Oregon Voters Reject Tax Hike, Face Cuts


Oregon voters have rejected a ballot measure that would have raised their taxes for the next three years to head off planned cuts to education, law enforcement and other state programs. The measure failed by a margin of 55 percent to 45 percent, according to news media projections with more than 80 percent of the ballots counted Tuesday night.

The vote means that state agencies will begin cutting $310 million from programs already identified by the state legislature unless lawmakers and the governor agree to reopen the battle to look for alternatives, something some lawmakers said was unlikely.

"There is no magic bullet to save us,'' said House Democratic Leader Deborah Kafoury of Portland. ``We're looking at tough times.''

Governor Ted Kulongoski, a Democrat and Senate President Peter Courtney, also a Democrat, have said they don't intend to reopen the issue and instead will focus on the next two-year budget cycle that begins in July.

"Measure 28 was a short-term fix to a long-term problem. We need to face up to the fact that Oregon is in a recession and our tax structure is such that when the economy takes a downturn, state services take a hit," Kulongoski said in a statement. "... I will not ask the citizens of Oregon to raise taxes for the General Fund in this biennium. I have also said that government must live within its means. " I look forward to working with the legislature and the citizens of Oregon to pass a balanced budget very soon," the governor said.

Republicans who control the state House already are working on an ``emergency care package'' to soften the blow, said Majority Leader Tim Knopp of Bend.

``I don't think Oregonians voted tonight to cut seniors and throw them out on the streets,'' Knopp said.

Oregonians will see the results of the vote immediately in some areas. Multnomah County, which includes Portland, will release 114 inmates from county prisons today to cover a $1 million shortfall, said Sheriff Bernie Guisto. Nearly 130 state troopers also face layoffs, according to the Oregon State Police.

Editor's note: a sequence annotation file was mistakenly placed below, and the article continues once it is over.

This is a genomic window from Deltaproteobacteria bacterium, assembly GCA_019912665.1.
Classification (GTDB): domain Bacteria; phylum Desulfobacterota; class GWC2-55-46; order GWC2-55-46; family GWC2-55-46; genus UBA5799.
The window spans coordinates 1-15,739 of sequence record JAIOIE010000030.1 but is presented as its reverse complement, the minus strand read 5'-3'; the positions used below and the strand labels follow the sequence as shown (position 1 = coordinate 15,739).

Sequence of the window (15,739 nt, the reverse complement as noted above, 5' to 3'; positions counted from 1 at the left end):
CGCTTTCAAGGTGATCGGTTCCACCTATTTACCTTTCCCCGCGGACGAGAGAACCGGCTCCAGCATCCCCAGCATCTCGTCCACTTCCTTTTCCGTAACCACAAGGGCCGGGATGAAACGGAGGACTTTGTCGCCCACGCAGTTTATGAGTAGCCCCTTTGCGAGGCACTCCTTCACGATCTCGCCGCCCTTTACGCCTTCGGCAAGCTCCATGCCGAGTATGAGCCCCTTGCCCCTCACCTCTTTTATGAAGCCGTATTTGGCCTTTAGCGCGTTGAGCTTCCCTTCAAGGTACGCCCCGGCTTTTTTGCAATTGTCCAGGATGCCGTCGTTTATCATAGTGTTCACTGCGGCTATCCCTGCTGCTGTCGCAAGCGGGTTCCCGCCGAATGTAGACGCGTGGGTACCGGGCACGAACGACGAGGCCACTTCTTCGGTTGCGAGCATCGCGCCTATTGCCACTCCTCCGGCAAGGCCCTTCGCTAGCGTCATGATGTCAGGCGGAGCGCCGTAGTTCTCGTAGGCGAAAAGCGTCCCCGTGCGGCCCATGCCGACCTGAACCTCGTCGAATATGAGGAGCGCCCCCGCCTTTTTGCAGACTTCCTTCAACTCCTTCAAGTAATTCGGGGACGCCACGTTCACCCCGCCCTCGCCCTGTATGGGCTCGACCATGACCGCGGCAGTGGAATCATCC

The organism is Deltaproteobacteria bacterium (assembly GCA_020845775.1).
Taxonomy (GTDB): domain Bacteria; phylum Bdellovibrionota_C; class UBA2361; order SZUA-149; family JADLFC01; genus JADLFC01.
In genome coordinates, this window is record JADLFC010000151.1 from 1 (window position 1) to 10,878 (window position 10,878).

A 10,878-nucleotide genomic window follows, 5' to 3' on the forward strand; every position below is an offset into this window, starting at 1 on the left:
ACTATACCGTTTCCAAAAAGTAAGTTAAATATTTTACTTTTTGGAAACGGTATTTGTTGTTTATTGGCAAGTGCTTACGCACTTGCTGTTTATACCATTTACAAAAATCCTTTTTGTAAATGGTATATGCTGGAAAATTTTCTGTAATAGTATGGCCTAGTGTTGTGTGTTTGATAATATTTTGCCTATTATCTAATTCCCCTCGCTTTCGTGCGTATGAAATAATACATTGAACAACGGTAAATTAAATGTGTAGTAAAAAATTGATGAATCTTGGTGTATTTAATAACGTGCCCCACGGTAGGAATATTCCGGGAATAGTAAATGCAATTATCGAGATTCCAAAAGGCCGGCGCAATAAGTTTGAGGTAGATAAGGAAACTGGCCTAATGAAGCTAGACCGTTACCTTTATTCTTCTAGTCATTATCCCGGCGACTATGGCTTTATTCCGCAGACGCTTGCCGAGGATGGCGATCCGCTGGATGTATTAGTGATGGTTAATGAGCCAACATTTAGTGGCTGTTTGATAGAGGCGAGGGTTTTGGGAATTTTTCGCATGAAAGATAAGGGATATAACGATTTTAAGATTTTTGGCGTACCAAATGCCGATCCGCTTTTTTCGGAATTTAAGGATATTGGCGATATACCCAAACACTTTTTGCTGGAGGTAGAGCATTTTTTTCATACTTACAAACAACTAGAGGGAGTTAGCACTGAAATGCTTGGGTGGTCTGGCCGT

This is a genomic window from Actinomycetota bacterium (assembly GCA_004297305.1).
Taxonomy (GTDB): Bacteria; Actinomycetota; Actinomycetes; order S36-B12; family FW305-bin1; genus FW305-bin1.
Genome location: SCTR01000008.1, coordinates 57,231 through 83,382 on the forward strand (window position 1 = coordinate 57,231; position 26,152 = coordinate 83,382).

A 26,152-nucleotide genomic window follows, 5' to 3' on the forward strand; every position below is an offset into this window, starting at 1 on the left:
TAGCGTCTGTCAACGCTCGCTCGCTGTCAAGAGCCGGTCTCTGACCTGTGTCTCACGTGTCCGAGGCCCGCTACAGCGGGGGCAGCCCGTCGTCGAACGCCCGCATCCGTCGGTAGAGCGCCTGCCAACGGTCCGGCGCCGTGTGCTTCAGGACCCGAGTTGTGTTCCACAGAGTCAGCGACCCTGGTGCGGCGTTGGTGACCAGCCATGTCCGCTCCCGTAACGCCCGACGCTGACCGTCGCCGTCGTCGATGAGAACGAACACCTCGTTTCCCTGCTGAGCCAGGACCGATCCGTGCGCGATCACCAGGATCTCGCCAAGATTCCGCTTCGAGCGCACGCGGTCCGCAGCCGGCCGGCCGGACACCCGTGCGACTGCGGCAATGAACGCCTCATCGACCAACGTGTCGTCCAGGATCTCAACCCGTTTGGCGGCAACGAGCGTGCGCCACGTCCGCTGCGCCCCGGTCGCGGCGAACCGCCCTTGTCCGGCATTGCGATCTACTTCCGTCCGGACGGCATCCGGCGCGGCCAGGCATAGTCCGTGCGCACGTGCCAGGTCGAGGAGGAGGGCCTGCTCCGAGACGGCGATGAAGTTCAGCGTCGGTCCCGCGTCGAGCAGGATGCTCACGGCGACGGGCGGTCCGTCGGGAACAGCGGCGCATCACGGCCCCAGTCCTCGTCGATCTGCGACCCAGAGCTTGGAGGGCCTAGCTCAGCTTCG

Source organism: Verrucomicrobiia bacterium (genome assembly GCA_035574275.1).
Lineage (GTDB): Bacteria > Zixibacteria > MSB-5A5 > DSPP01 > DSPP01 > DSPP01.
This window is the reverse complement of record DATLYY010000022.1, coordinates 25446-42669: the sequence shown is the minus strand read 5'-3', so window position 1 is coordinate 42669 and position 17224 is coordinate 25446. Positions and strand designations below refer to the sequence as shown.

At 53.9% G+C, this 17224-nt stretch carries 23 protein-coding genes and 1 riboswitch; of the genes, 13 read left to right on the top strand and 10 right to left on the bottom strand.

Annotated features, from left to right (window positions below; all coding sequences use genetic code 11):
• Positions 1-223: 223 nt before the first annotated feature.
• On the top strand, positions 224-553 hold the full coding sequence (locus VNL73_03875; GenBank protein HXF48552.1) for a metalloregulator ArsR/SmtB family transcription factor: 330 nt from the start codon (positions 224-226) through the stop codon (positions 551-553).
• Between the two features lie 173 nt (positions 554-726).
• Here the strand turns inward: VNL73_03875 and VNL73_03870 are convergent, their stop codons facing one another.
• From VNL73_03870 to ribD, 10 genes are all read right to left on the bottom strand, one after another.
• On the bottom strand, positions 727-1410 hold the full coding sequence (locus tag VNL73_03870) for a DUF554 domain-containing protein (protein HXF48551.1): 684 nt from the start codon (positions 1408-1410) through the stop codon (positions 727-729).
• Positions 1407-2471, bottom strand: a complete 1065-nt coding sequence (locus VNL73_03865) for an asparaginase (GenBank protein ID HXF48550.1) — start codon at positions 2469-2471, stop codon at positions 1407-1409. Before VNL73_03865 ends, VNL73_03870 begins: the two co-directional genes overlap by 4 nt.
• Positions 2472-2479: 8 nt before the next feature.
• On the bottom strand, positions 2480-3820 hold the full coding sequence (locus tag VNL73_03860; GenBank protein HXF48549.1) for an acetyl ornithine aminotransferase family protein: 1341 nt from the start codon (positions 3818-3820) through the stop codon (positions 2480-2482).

School districts across the state have said they will cut days from the current school year due to $95 million in planned cuts to K-12 education programs. Human services programs face cuts totaling $90 million and tuition hikes are likely at state universities to cover $27 million in cuts to higher education programs. Community colleges face $14 million in cuts.

Closer Than Expected

The state legislature decided last September to let voters decide whether to raise taxes or cut services after failing to resolve a budget impasse during five special legislative sessions.

The state's budget has taken a hit during the last two years as the economic slump has depressed income taxes receipts. Oregon does not have a sales tax so more than 80 percent of the state's discretionary spending is funded by individual and corporate income taxes.

If it had passed, the measure would have raised the top personal income tax rate to 9.5 percent from 9 percent for the next three years. The cost to the average taxpayer would have been $114 for the 2002 tax year, according to the Oregon Secretary of State's Office.

The measure would have raised taxes on corporations to 6.93 percent from 6.6 percent for the next three years before both the individual and corporate tax rates would have reverted to current levels in 2005.

Few observers gave the tax proposal much of a chance when it was first proposed in the fall. Early polls showed opponents with as much as a 25 percentage point advantage and the state had not enacted a general tax increase since 1982.

Supporters, led by public employees unions, launched a grassroots campaign to persuade likely voters that the proposed cuts would be devastating and newspapers across the state ran stories about planned closings of mental health wards, prisoner releases and other affects.

A statewide poll released on Jan. 20 by KATU television in Portland showed that the vote on the measure, known as Measure 28, was too close to call. 


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